Iceland is parliamentary democracy that has historically protected political rights and civil liberties. Its economy depends on tourism, aluminum smelting, and fishing, which was its predominant industry in the early 20th Century. It also hosts the world’s largest bitcoin mining farm. Both its smelting and bitcoin industries are made possible by the low-cost renewable energy it generates. Its divestment in fossil fuels from the 1970s on, and a rapid transition to rely almost exclusively on renewable energy, has enabled it to shift from an extremely poor nation, to one of the wealthiest countries in Europe, over the course of several decades. It has a low rate of unemployment (around 2.7 percent) and a well-developed education system with a highly literacy rate (99 percent).
The nation is considered one of the most literary countries in the world. Since it was settled in the 9th century, literature has been the primary continual cultural activity undertaken by Icelanders. Because of such a high literacy rate, people across socio-economic strata wrote prose narratives in the Icelandic language almost since the time of first settlement. Historical translations of the Germanic epic poetry and European literature were activities that were carried out across socio-economic strata. Most notably, the Icelandic sagas were written in the 13th and 14th centuries.
The idea of a 19th century Icelandic literary revival has been espoused in connection with the romantic movement, many but literary scholars believe this to be a romantic-nationalistic idea. Though some centuries have produced more Icelandic literature than others, it can generally be said that the country’s relationship to producing literature has remained relatively unbroken since the writing of the sagas. This continued throughout the 20th century, which produced many notable writers, including the prolific writings of Nobel Prize winner Halldór Laxness. 21st century environmental humanities scholars, including Dr. M Jackson and Andri Snær Magnason, carry this tradition forward, writing about glacial retreat and climate change.
It is estimated that Iceland is losing approximately 40 km2 of ice each year. This is an extraordinary amount of land to become deglaciated annually, and its evidenced in the tremendous toll it is taking on the landscape. Glaciers exert significant downward force on underlying land, but now that force is weakening. As a result of this mass ice loss, Iceland’s interior and its coastlines are rising by about 1.4 inches a year. It is anticipated that this phenomenon will persist over time, resulting in distorted infrastructure and negative economic consequences. Underground sewerage pipes have already warped and twisted in Höfn. Receding glaciers are also bad for tourism, which is crucial to the country. In 2018, tourism generated USD $3.73 billion – equivalent to 39% of Iceland’s total exports. Some 30,000 people were employed in the sector in 2017, representing more than 15 percent of the total workforce, and contributing 8.6% of the GDP.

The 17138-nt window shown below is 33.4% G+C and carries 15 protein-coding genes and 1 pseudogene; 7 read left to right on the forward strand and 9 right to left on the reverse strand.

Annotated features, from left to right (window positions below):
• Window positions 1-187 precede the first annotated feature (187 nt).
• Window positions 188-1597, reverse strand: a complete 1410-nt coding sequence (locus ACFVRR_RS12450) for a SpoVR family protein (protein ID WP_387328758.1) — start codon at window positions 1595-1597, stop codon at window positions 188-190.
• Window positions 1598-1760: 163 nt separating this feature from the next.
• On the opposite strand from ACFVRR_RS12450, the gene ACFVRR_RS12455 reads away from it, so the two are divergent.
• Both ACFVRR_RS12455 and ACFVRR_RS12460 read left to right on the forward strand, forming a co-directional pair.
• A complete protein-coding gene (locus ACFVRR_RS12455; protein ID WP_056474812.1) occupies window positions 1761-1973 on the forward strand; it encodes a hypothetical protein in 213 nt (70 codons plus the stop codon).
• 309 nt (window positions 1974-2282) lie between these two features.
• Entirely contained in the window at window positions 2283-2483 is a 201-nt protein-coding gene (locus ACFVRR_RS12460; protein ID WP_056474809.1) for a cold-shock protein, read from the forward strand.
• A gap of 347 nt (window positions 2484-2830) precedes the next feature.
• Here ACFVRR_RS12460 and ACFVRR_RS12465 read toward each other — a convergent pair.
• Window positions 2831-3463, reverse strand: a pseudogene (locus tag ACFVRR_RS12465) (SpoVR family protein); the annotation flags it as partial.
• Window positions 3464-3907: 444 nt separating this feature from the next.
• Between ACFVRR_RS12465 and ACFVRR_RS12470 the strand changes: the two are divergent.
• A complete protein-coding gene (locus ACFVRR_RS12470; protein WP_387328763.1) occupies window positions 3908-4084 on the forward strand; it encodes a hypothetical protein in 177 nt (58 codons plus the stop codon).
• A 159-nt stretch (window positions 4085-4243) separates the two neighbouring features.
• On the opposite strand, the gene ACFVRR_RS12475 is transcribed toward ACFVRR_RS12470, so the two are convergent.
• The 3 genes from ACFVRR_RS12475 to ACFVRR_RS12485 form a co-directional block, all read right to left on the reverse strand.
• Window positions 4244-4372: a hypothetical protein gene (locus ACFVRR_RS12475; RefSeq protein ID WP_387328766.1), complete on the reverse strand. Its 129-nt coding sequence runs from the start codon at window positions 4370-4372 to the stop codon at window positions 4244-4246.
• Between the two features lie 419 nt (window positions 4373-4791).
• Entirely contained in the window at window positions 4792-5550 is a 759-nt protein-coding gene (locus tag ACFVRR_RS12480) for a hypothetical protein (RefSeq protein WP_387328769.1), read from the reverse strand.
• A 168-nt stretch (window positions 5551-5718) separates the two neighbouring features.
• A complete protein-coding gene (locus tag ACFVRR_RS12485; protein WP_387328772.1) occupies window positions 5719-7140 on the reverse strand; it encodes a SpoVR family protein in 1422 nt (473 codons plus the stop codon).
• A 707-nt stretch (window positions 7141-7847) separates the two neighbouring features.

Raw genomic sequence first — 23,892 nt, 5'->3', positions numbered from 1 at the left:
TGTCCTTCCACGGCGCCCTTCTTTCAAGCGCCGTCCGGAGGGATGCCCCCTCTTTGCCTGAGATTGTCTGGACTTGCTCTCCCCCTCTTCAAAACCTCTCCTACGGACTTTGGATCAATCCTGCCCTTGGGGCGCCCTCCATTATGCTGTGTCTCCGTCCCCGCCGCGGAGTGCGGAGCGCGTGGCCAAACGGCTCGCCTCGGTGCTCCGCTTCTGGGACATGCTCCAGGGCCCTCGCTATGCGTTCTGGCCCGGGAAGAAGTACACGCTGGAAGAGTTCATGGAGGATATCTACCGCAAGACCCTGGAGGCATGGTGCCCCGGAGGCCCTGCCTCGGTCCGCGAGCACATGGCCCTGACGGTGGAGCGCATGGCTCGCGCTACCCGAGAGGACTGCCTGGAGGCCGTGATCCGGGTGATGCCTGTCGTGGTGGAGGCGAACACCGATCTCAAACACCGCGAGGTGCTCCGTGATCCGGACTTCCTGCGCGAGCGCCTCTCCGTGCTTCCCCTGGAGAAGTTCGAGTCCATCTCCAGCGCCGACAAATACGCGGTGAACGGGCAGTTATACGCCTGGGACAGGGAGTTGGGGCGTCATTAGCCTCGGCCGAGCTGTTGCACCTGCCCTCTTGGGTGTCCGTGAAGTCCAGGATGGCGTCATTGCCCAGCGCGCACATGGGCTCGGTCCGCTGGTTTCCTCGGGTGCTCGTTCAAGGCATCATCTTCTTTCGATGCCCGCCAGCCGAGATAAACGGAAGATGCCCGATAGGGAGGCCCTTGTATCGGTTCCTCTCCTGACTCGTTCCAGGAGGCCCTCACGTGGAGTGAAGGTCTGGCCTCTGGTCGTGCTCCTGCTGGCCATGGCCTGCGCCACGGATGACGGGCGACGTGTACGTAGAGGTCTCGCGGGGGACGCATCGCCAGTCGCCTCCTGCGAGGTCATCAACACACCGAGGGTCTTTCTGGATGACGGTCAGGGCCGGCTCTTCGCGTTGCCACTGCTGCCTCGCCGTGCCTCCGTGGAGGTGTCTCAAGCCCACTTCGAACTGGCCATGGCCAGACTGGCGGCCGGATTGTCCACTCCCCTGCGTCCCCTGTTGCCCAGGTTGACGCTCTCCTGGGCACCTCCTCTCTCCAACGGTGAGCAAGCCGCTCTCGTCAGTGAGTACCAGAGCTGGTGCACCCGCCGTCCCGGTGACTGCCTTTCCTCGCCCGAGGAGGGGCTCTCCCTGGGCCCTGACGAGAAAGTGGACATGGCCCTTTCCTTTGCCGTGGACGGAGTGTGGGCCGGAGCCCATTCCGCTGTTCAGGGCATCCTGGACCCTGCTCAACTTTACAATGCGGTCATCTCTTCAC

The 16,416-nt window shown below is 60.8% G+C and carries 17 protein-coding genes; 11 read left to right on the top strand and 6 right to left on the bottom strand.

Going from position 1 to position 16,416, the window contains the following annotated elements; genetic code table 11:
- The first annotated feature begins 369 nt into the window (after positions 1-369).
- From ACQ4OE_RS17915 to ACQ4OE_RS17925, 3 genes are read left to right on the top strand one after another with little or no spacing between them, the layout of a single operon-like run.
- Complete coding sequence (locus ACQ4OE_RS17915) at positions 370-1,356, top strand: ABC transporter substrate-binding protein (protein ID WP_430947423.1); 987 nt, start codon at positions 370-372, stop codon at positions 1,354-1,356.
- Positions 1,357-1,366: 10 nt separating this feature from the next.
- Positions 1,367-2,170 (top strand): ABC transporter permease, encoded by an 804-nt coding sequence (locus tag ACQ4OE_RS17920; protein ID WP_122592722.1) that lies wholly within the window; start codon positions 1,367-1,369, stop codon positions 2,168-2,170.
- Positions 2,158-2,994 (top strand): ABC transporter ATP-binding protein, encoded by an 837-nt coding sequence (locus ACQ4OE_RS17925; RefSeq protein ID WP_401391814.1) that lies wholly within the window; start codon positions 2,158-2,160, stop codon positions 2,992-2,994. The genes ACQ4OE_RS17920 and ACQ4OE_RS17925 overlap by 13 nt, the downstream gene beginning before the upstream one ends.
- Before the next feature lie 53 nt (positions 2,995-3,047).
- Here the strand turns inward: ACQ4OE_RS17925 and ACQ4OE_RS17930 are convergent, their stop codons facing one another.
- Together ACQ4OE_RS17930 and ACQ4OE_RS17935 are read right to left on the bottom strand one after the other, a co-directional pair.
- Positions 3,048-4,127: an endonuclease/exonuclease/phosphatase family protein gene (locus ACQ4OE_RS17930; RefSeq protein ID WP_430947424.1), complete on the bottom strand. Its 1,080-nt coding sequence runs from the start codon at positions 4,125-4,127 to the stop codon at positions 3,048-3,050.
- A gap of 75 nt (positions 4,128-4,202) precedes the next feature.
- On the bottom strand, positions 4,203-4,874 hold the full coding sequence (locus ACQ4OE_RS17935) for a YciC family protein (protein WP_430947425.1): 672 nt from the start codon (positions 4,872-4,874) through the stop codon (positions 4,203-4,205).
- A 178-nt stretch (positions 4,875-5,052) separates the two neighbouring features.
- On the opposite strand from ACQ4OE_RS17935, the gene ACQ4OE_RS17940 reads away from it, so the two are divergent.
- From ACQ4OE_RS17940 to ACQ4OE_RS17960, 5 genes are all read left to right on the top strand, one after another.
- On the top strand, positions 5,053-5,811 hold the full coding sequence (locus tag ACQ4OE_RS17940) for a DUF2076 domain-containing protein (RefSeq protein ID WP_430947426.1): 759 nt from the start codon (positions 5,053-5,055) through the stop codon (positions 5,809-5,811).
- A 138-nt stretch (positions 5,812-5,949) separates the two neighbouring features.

Iceland’s age-old fishing industry is also being affected by climate change. Large fishing trawlers are finding it more and more difficult to enter and exit ports due to land rise near important harbors. Large-scale natural disasters are also a threat. Land and mudslides happen as glaciers retreat, damaging steep slopes once supported by ice. These slides can wreak havoc on their surrounds, flood glacial lakes, and even cause tsunamis. There hasn’t been a serious consideration of how to use this increase in land mass emerging from glaciers. Even though climate change is a priority issue, no policies have been set to keep new land in the public domain for purposes of afforestation and carbon sequestration.
Despite its problems, Iceland is one of the world’s most peaceful, sustainable places, embued with a rich history embedded in magnificent landscapes, and a culture that supports human rights, choice, tolerance, freedom, and affordable access to health care and higher education. Iceland is a great place to undertake place-based research, and can teach us a lot from a range of perspectives. Join us for the northern summer in Iceland in 2023!